From 15 July 2012 to 25 May 2013, faecal samples were collected from the rectum of 62 cattle (beef and dairy) in rural areas of the states of São Paulo, Minas Gerais, Goiás and Rio Grande do Sul in Brazil. Of the studied animals, 27 (43·5%) had diarrhoea, 39 (62·9%) were aged <4 months, and the majority (51 animals, 82·2%) were female. Fifty-four (87·1%) were raised under the feedlot system and eight (12·9%) under free-range production conditions. Immediately after collection, the samples were kept in plastic bags at −4 °C until processing in the laboratory.

We extracted RNA using TRIzol Reagent (Invitrogen, USA). Reverse transcription was performed using ImProm-II Reverse Transcription System (Promega, USA) and random primers (Invitrogen), according to the manufacturer's instructions. Polymerase chain reaction (PCR) targeting the 3′ end of the polymerase gene of neboviruses [Reference Smiley9] was done with GoTaq Colorless Master Mix (Promega), following manufacturer's protocol, using the bovine β-actin gene as internal control [Reference Renshaw, Ray and Dubovi10]. The primer sequences used were as follows: NBU-F 5′-TTTCTAACYTATGGGGAYGAYG-3′ and NBU-R 5′-GTCACTCATGTTTCCTTCTCTAAT-3′ (549-bp amplicon); actin-F 5′-ACCAGCCATCCAGACAAAAC-3′ and actin-R 5′-ATCTTCAGGGACTTTGGACG-3′ (360-bp amplicon). The amplified products were gel extracted and sequenced directly on both strands with the same primers used in the PCR, in an automated ABI 3730 DNA Analyser (Applied Biosystems, USA). Nucleotide sequence fragments were edited and assembled into consensus contigs using BioEdit v. 7.0.9 [Reference Hall11]. MEGA 6 [Reference Tamura12] was used to perform the multiple sequence alignment and subsequently to build a neighbour-joining phylogenetic tree with bootstrap support. MatGAT v. 2.0 [Reference Campanella, Bitincka and Smalley13] was used for sequence identity calculations. Fourteen other nucleotide sequences representative of the three known genotypes for neboviruses were retrieved from GenBank.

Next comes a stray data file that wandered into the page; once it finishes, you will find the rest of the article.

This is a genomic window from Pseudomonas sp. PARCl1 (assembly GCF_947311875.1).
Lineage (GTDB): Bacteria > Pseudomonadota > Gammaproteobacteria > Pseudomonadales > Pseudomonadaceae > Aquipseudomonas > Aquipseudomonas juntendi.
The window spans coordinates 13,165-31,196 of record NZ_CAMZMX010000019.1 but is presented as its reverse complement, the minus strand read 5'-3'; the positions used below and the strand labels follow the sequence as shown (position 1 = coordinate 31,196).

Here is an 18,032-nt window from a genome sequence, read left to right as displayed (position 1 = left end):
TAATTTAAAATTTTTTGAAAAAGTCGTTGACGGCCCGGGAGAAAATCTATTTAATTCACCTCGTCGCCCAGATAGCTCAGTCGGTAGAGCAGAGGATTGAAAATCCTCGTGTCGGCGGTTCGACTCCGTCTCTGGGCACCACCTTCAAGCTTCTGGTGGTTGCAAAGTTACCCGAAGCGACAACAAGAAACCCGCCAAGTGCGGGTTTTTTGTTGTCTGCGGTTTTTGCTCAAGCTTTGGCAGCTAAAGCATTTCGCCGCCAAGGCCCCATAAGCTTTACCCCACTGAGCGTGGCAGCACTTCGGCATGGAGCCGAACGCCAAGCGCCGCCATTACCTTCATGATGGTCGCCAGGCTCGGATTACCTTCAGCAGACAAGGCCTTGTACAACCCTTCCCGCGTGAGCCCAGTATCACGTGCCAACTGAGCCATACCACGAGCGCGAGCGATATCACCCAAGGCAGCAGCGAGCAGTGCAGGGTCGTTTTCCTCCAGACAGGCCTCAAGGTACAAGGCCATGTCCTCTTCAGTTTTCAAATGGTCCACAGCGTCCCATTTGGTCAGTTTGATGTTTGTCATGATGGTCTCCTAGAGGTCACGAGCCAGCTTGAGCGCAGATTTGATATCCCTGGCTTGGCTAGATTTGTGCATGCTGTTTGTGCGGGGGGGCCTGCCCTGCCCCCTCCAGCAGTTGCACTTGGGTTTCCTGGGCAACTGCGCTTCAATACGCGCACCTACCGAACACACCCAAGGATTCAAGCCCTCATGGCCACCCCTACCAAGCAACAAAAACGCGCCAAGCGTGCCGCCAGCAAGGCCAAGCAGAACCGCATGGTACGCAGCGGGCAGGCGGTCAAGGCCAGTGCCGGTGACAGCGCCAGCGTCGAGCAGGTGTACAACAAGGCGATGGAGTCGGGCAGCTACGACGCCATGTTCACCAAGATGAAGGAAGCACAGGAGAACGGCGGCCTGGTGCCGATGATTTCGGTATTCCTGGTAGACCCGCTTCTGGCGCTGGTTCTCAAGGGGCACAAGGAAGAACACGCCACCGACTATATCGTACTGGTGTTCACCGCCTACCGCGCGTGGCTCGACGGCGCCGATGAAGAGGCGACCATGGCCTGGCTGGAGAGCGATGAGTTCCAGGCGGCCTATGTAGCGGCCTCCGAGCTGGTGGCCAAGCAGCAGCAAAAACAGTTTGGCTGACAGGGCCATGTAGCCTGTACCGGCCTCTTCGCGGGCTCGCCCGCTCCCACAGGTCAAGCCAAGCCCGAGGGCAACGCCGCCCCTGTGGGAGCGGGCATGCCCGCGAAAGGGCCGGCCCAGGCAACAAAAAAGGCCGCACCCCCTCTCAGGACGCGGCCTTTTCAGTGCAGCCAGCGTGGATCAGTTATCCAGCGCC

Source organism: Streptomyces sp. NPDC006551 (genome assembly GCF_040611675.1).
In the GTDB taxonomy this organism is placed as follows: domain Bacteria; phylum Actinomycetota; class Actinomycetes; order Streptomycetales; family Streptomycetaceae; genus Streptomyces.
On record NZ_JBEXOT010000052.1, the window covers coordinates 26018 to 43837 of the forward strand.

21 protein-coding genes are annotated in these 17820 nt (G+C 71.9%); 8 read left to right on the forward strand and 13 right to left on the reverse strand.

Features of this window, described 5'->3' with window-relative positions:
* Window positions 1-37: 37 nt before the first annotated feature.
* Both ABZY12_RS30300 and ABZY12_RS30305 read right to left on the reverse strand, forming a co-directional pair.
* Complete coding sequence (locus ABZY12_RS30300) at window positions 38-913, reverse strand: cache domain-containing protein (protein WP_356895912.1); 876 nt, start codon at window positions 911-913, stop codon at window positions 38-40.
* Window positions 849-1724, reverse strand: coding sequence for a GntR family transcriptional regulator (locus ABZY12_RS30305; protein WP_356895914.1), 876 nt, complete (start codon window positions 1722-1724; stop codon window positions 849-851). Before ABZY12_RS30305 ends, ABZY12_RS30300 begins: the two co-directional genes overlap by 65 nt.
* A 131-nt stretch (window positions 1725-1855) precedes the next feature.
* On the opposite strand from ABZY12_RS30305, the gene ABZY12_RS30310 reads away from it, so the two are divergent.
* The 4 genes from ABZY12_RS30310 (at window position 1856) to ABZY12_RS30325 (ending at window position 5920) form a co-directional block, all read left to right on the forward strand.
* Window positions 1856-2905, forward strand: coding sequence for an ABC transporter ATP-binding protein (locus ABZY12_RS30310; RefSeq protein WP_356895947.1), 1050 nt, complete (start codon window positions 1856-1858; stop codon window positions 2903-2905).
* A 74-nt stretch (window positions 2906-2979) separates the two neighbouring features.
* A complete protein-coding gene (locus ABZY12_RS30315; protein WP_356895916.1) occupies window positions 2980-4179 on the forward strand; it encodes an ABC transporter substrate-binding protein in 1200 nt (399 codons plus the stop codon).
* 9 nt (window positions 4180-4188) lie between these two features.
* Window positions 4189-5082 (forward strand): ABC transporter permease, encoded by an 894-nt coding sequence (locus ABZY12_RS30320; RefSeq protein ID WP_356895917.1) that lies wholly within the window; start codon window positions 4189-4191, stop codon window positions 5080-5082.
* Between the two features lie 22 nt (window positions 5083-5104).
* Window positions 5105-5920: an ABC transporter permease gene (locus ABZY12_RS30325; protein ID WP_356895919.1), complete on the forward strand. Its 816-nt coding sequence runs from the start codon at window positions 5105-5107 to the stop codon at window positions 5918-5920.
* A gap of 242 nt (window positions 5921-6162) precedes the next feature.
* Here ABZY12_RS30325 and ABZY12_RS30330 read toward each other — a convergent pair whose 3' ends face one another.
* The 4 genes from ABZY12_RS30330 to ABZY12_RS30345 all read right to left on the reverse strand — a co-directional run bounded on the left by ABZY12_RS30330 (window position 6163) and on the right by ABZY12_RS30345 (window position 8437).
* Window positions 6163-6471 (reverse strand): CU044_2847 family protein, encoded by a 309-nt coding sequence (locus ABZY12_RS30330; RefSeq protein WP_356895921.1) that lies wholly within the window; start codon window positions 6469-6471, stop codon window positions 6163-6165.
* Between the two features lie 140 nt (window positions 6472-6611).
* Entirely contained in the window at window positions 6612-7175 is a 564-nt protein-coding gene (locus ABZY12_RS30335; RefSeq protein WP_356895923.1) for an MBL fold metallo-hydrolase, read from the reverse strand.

Of the samples collected, three (4·8%) were positive for nebovirus by RT–PCR. All positive animals were aged <20 days and had diarrhoea, two positive calves were female, and two positive samples were from beef cattle. Two animals were from the state of Goiás and one from the state of São Paulo.

The amplified fragments were sequenced and deposited in GenBank under accession numbers KR136171-3 for virus strains 285/08/BRA, 283/BRA and 288/08/BRA, respectively.

The samples sequenced in this study shared >96·0% nt (100% aa) sequence identity compared to each other. To reference virus strains of each nebovirus genotype, the viruses in the three samples shared 88·8–89·5% nt (94·4–94·8% aa) identity with Newbury1/UK, 80·0–81·8% nt (87·6–88·4% aa) identity with Nebraska/USA, and 80·8–81·4% nt (86·4–86·5% aa) identity with DijonA216/FR. Phylogenetic analysis clustered sequences described here into the Newbury1 clade (Fig. 1).

Fig. 1. Cladogram representing a phylogenetic reconstruction using 162-aa-length sequences covering the 3′ end polymerase region of nebovirus. Bootstrap values higher than 70% for 1000 pseudo-replicates are showen at the nodes. The Brazilian nebovirus sequences determined in the present study are show in boldface. GenBank accession numbers are shown on the tree. The scale bar represents the phylogenetic distance between sequences.

The prevalence in our study was slightly higher than to that reported in Tunisia (3%) [Reference Hassine-Zaafrane14] and lower than the reported in the France [Reference Kaplon5] and the United States [Reference Smiley9] (7% and 28%, respectively).

In summary, this is the first detection of neboviruses in Brazil as well as in South America, and the first Newbury1-like nebovirus found outside the UK. Nevertheless, a greater number of studies are needed to clarify the epidemiology of the infection by nebovirus in cattle, and evaluation of the prevalence and genetic variation of neboviruses in different countries.

A better understanding of the viruses that cause gastroenteritis in cattle is important for future prevention and control strategies in these animals.

ACKNOWLEDGEMENTS

This study was supported by the Fundação de Amparo à Pesquisa do Estado de São Paulo (FAPESP, nos. 2006/52060–3 and 2012/18441-0) and Conselho Nacional de Desenvolvimento Científico e Tecnológico (CNPq, no. 472509/2010-1).

DECLARATION OF INTEREST

None.

References